WHY ORGANIZE A UNION
Without a union, an employer can unilaterally change its employees’
pay, pension, sick leave or vacation accrual time, and even medical insurance
benefits. (Check the fine print in the
Company’s handbook). A union contract language stops
An employer can change virtually anything they choose, such as working
conditions, pay level, or even dismiss an employee without just cause. But, in a unionized workplace, management is legally
obligated to bargain with the employees’ union over working conditions and
level of pay and benefits and may not discipline employees arbitrarily and
without due process.
A union contract is a legally binding document- signed by both
management and the employees’ union-that spells out an employee’s rights and
benefits, as well as a process for addressing employee grievances. Right now, the Company won’t give you anything in writing;
just ask them.
Many workers organize unions to gain some control over their work
lives, where many of them spend half or even more of their waking hours. Often,
these employees are seeking some way to ensure fairness and dignity on the job.
They often find that a great tool for obtaining these goals is a good union
contract. The Company knows if there is no contract,
they can change or take away anything they want at any time.
The employees represented by Local 406, prides itself on achieving
contracts that are based on input from everyone in the department. Every department represented by Local 406 has its own
When we join unions, we’re better able to own homes, send our children
to college and get the healthcare and retirement security our families need. Some of the highest salaries on Long
Island belong to Local 406 members.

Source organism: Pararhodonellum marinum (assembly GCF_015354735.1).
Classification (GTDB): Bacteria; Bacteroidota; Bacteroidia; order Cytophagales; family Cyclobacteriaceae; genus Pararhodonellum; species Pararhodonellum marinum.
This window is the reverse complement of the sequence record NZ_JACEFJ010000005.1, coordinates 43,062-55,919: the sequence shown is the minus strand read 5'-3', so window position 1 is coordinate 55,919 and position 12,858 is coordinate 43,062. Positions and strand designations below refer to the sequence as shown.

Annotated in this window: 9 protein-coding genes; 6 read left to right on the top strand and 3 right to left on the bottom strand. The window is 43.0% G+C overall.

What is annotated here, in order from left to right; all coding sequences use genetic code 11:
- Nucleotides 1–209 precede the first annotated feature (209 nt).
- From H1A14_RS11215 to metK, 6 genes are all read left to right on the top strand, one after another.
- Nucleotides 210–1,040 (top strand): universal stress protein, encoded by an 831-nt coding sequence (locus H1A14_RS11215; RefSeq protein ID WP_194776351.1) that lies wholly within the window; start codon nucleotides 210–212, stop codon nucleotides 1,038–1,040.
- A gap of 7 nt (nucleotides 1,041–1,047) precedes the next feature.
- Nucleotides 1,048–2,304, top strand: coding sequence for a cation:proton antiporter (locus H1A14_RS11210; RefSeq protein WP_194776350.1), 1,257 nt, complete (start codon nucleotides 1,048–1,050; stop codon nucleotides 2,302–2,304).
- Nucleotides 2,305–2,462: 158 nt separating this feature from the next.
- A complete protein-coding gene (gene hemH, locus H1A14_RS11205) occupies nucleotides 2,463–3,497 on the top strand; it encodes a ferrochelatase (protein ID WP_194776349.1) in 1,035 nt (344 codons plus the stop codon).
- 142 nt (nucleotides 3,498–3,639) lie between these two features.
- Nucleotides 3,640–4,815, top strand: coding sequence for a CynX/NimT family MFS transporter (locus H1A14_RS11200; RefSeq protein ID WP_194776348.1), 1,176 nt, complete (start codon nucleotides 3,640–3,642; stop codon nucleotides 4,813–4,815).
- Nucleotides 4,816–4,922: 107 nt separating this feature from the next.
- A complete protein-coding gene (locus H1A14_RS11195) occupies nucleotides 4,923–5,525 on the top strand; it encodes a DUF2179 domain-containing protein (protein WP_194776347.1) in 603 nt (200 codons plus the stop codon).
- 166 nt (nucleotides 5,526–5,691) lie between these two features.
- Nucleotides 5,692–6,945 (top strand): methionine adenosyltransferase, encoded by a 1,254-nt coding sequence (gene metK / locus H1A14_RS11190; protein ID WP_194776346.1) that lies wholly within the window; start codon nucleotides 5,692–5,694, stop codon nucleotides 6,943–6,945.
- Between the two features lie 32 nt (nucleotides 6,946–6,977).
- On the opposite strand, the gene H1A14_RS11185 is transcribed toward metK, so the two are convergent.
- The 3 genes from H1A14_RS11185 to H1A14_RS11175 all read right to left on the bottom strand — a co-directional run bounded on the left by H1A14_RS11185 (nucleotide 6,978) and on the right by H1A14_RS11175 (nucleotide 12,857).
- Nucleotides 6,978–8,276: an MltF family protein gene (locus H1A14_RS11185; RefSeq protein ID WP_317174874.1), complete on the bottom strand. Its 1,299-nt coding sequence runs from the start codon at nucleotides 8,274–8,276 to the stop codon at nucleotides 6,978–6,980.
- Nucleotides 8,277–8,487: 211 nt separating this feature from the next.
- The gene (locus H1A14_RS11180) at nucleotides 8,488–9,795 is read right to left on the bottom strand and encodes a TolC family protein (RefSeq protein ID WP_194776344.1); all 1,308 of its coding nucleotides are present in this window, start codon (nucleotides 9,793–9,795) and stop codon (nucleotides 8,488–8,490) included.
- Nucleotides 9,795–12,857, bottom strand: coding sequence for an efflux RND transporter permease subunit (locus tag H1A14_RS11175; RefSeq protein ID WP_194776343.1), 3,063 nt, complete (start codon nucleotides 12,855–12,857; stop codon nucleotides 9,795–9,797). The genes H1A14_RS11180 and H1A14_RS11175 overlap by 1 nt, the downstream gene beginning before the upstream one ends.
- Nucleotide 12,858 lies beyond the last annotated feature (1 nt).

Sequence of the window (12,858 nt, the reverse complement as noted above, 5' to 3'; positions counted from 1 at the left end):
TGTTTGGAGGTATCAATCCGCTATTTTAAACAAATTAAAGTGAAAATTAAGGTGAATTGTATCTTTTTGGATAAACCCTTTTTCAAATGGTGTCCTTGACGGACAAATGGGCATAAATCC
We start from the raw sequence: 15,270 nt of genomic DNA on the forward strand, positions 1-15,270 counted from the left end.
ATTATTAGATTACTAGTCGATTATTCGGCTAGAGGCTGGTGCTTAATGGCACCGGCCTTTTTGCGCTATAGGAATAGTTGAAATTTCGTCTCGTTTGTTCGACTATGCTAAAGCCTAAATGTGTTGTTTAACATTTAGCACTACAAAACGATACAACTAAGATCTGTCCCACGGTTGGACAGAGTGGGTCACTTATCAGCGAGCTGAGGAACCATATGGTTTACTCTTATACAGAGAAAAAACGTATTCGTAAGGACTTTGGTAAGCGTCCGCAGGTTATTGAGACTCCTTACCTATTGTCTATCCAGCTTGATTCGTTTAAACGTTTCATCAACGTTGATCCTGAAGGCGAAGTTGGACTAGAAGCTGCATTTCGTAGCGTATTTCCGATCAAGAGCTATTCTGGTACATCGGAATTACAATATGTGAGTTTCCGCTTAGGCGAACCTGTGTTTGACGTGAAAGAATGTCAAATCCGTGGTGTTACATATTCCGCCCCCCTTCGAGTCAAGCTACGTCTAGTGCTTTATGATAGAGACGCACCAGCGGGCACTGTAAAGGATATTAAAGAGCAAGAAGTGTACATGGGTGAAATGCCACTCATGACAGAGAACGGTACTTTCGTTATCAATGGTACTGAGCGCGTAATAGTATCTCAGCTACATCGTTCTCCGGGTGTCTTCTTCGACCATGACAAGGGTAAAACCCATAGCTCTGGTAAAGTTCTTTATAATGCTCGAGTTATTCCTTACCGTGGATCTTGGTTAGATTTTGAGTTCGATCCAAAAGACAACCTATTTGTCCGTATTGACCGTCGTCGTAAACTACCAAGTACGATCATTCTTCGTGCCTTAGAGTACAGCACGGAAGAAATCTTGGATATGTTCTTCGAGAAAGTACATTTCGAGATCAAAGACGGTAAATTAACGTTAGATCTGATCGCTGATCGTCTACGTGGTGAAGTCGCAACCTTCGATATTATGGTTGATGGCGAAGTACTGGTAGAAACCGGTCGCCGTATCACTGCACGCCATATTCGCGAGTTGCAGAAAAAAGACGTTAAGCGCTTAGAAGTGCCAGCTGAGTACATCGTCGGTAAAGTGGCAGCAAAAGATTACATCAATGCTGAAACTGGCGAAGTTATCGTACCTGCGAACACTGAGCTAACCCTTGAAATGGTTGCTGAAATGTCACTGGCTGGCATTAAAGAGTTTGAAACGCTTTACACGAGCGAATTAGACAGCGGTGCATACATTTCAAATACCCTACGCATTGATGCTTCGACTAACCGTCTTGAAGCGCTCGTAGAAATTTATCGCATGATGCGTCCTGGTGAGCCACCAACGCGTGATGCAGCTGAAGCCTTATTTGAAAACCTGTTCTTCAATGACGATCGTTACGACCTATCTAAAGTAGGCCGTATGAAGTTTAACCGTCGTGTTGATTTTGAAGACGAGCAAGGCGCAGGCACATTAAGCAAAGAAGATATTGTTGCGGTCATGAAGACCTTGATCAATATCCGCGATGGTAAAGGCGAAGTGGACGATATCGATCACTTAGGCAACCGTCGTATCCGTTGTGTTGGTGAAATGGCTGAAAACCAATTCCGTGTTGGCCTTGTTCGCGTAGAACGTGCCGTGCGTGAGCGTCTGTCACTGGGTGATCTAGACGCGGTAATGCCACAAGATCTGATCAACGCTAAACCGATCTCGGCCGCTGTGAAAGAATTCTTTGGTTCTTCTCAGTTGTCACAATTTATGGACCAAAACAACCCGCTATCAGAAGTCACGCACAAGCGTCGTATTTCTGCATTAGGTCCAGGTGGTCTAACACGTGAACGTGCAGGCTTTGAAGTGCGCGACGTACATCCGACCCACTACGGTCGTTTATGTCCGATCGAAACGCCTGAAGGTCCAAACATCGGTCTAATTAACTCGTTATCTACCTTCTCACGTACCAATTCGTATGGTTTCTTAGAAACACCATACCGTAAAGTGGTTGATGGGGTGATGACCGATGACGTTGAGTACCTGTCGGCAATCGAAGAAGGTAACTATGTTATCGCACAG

Some Myths and Facts about Unions:
Myth: Unions are outside, special-interest groups.
Workers are the union. A union is simply a democratic organization of working
people standing up for their rights on the job and in society. Unions also
bring people together in the community to stand up for issues that matter to
all working people.
Myth: Unions mean more conflict in the workplace.
can make the workplace a more harmonious place to work. A union contract allows
the company and workers to sit down as equals and discuss problems as they come
up. Without a union, workers’ lives are often in more turmoil because they have
to deal with more favoritism and less economic security.
Myth: Unions force workers out on strike often.
vote whether or not to strike. Ninety-seven percent of contract negotiations
are settled without a strike. No one ever wants a strike.
Myth: Companies close due to unions.
close for economic reasons- and the vast majority of companies that close are
non-union. Some companies, however, like to keep this myth alive. Half of
employers illegally threaten workers who form a union by saying the plant will
close, though only 1 percent of newly organized plants do close, according to
Cornell scholar Kate Bronfenrenner. Studies have
shown that, in fact, unions help decrease employee turnover and can increase
Myth: Unions just want workers’ dues.
that workers pay in dues goes back into running the organization-unions are not
for-profit organizations. The improvements workers win in pay, benefits and
fair treatment through their unions are far greater than the cost of dues. Dues
levels are set by each union through a democratic process.
Myth: Most union bosses are corrupt.
a tragic situation when a trusted leader betrays the membership in any kind of
organization. However, for every high-profile story that is in the media about
a corrupt union leader, there are tens of thousands of regular, honest leaders
who are never profiled. During a union organizing campaign, the employer drags
out stories of corruption, never telling the whole story. It’s all part of its
campaign of deception.
Myth: Unions used to be effective, but they’re not
are still by far the best way for working people to win economic security and
have a voice on the job. The numbers tell the story: Unions members make 25%
percent more in wages than workers who don’t have a union. Women and African